Alzheimer's Care: How Copper Ridge Nursing Home Gets It Right

At the Johns Hopkins-affiliated facility, residents with dementia get attention and social interaction.

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Sometimes the findings reach a dead end. For instance, aromatherapy was considered by many in the field to help calm agitation in people with dementia. The staff at Copper Ridge worked with the Johns Hopkins team to develop a study to determine the effects of aromatherapy on residents with problem behaviors. Then they used aromatherapy with a select group of residents over a period of several weeks. End result: zilch. It didn't help at all.

Another key to the Copper Ridge approach is steady staffing. The facility claims an overall nursing staff turnover of around 25 percent annually, compared with more than 100 percent for nurse aides at many nursing homes and 50 percent for nurses. Remarkably, many staffers, including Koenig, have been at Copper Ridge from its inception in 1994. That's a good sign, says Katharine Bau Hsiao, coauthor of The Baby Boomer's Guide to Nursing Home Care. "If the staff wants to be there, they tend to pay more attention to patient care."

The Hopkins collaboration ensures that staff training is continuous and well above par. Maryland state law calls for 12 hours of ongoing education each year for certified nursing assistants, for example, and Copper Ridge more than doubles that quota. Nurse specialists, neuropsychologists, and neuropsychiatrists from Johns Hopkins teach and brainstorm with staff to assess the right solution for every challenge. "For this population, you need to have a training program that is ongoing and very topic specific to what they are dealing with," Koenig says. "Our staff tells us what most of our training topics should be based on what they are dealing with on a daily basis."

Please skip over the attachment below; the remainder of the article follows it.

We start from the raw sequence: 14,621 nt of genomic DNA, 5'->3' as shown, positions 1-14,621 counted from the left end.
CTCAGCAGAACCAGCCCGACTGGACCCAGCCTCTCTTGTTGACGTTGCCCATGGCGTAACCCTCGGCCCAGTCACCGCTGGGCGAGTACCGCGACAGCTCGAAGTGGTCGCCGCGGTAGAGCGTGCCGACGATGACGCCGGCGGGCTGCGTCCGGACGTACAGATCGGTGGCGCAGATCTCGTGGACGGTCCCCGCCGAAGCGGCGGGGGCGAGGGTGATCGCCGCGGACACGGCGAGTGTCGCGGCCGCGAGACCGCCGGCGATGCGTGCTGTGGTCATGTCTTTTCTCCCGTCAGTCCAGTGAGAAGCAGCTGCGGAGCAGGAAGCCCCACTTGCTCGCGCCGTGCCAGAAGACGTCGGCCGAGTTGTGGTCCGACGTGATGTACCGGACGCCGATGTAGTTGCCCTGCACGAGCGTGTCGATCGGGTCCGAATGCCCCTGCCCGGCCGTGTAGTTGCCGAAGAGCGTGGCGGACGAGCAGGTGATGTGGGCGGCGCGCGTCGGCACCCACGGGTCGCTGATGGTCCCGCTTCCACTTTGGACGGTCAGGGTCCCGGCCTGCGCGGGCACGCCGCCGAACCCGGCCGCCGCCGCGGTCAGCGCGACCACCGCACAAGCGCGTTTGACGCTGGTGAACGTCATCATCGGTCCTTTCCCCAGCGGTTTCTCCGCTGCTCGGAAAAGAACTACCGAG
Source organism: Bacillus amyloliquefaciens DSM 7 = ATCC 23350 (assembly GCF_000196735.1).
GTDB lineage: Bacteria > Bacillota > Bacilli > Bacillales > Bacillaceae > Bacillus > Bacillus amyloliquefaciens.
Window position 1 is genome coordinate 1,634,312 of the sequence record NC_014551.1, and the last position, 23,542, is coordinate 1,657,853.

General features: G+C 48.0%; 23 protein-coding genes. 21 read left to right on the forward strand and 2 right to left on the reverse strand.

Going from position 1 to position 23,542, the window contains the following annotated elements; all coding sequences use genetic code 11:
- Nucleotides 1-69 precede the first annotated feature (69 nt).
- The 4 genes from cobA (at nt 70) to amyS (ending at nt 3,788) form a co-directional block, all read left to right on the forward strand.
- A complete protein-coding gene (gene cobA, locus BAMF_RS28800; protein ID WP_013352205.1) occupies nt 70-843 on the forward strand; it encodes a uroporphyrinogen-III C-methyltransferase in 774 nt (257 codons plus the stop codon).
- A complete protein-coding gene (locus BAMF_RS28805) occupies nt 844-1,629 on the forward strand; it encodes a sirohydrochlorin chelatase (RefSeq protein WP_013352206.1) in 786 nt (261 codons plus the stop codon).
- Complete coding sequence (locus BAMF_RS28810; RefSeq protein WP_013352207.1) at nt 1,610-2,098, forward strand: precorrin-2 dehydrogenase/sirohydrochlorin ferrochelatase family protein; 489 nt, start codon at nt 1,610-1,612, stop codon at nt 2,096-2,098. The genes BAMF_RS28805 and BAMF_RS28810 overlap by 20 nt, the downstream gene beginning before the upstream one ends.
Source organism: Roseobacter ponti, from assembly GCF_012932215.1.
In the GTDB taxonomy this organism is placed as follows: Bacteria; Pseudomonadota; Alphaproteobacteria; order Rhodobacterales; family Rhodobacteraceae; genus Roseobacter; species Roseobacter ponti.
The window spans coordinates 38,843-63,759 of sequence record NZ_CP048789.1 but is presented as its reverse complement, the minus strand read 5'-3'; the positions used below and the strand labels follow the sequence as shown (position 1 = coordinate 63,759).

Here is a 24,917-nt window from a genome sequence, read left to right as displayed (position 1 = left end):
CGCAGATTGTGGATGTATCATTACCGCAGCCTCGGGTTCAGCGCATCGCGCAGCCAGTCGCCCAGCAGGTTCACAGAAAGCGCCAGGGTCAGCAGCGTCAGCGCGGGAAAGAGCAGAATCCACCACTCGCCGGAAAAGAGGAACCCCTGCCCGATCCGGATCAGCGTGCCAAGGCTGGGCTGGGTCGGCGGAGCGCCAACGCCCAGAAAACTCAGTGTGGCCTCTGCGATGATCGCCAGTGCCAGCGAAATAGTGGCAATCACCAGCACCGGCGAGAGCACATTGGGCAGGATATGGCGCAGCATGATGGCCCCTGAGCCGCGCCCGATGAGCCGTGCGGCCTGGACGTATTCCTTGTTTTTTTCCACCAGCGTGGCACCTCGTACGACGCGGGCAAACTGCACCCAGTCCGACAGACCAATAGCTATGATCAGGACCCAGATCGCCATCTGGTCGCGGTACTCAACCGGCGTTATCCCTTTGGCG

While there are other facilities around the country aiming to provide top-level dementia care similar to Copper Ridge's, they are far from the norm. The most obvious similarity, though, is found in the living quarters and resident-centered care. A growing number of assisted living and nursing homes are offering a homelike environment and are stressing activities and physical stimulation. Few, however, have the extra benefit of working in tandem with a world-class medical team each day.

Not surprisingly, the educated care doesn't come cheap. Copper Ridge costs as much as $113,515 a year for assisted living (from $205 to $311 per day, depending on the level of care) and up to $140,525 a year for nursing home care ($385 a day). Although the facility's nursing home unit accepts people on Medicaid, the assisted living component is strictly private pay. (Some residents have long-term care policies that help foot the bill.) Even at this price, at times there's a waiting period of a few weeks for a bed. In the nation's 100 largest metropolitan areas, dementia care in assisted living averages $56,316 a year for a private bedroom, or about $154 a day, according to the Annapolis-based National Investment Center for the Seniors Housing and Care Industry.


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nursing homes
Alzheimer's disease
dementia